Are ES6 modules in browsers going to get loaded level-by-level?

Randy Buchholz work at randybuchholz.com
Sat Oct 24 21:36:27 UTC 2020


>Like, extending from a Module object?

No, it’s more when I derive from an imported class. I had a “ReceivePort” module and a “SendPort” module that both use a base class “CommPort”. Since a module “seems to be” an isolated scope I thought I could extend CommPort individually inside each module. I knew the browser cached the download, but didn’t know about it caching a ”live” object. 

This isn’t exactly what I was doing, but it close to the idea.

```
Module: CommPort
class CommPort {
    set duplexHost(host) { … }
}

// Module: ReceivePort
import { CommPort } from…
class ReceivePort extends CommPort { }

// Module: SendPort
import { CommPort } from…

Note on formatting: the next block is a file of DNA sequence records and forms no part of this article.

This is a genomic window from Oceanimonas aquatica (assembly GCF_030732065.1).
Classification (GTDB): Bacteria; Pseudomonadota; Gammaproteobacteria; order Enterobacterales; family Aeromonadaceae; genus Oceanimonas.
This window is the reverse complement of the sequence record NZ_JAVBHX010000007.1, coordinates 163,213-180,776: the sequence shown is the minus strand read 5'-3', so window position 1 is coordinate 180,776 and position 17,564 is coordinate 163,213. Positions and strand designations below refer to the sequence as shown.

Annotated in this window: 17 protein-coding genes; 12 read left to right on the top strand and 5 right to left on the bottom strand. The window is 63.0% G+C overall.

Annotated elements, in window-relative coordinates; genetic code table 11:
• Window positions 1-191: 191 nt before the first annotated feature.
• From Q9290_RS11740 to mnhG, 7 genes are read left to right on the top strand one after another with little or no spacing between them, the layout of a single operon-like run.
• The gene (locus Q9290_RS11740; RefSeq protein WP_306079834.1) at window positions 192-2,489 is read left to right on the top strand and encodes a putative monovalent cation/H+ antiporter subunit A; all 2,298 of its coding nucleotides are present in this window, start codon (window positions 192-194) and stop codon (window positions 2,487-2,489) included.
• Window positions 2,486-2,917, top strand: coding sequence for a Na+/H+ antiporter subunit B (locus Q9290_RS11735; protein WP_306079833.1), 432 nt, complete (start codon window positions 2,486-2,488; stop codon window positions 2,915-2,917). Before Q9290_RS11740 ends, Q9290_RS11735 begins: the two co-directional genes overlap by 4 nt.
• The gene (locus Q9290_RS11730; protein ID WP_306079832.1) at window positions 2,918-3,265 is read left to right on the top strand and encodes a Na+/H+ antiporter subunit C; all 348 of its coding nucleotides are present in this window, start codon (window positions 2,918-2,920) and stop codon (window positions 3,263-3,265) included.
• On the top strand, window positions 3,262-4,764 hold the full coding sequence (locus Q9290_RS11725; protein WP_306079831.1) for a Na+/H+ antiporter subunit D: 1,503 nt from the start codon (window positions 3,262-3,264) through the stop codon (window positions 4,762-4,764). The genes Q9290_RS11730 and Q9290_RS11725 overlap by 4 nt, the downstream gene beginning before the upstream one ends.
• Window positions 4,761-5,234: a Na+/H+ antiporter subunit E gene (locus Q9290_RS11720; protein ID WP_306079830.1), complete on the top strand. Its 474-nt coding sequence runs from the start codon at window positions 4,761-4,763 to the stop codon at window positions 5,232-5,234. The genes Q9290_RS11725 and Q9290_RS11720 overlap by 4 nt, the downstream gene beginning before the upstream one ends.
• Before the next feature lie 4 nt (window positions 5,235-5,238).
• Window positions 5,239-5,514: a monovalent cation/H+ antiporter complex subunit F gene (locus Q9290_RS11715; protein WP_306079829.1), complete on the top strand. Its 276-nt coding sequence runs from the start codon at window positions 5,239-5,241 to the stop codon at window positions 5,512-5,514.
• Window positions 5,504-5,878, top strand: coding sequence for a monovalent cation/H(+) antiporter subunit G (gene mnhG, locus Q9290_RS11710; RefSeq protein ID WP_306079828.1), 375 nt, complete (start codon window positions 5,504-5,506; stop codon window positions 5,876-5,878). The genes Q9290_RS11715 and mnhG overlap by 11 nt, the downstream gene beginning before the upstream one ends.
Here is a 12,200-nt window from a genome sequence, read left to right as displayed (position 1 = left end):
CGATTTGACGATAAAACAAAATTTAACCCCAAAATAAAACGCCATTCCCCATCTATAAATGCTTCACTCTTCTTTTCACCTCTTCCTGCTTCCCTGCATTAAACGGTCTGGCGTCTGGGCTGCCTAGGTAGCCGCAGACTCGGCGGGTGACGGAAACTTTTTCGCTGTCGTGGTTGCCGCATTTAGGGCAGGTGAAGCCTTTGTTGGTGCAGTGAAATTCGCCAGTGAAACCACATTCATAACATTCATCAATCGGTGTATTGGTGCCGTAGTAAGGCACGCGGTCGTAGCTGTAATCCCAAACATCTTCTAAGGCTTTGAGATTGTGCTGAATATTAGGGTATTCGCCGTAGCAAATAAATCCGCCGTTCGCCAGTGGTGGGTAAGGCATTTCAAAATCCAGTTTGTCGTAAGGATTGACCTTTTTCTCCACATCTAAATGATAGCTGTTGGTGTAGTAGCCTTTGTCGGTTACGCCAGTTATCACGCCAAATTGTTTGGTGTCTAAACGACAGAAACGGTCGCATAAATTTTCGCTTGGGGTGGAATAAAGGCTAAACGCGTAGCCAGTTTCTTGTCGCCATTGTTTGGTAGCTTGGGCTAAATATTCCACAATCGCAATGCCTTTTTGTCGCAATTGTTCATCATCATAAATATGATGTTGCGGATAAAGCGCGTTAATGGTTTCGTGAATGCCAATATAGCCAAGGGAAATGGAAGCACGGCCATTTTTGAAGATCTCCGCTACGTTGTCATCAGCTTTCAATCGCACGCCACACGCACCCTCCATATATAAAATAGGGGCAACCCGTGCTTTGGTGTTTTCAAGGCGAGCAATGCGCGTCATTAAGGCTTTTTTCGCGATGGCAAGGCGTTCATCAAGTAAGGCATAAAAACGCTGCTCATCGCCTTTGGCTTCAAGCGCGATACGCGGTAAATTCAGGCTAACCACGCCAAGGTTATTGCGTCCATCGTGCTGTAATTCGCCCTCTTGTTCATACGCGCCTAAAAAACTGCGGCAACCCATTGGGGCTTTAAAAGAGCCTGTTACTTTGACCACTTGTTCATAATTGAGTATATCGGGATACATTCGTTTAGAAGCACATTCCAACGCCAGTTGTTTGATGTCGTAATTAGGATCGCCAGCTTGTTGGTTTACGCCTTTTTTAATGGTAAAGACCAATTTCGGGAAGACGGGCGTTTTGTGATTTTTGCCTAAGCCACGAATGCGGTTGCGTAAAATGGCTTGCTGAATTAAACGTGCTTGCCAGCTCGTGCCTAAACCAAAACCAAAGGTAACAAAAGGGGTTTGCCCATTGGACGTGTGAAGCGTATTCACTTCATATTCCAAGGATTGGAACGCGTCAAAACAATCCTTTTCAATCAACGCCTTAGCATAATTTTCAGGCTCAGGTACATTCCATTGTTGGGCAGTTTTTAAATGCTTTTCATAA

class SendPort extends CommPort { }

// Module: DuplexPort
import { SendPort } from…
import { ReceivePort } from…

class DuplexPort {
    #sendPort = new SendPort();
   #receivePort = new ReceivePort();
    constructor(){
        sendPort.duplexHost = this;
        receivePort.duplexHost = this;
          } 
}
```
I have “Worker Farms” where each worker has multiple `DuplexPort` to communicate with other workers.  I would send a message to one worker and pretty much all of them received the message. The problem wasn’t obvious to me, especially since I was generally new to ES at the time.

What happens is the browser downloads `CommPort` once, and also creates a single `CommPort` object. All of the scoped `CommPort` objects are just pointers to that. So the imported `CommPort` in `SendPort` is the same `CommPort` as the one in `ReceivePort`. When the `DuplexPort` registers itself on the ports (even though it seems isolated within a module scope) the registration “leaks” up to the live ghosted `CommPort`. Every message was going through the last port registered! This is one reason for the approach I’m taking. When I `inject` I get a “clean” base class to inherit from.


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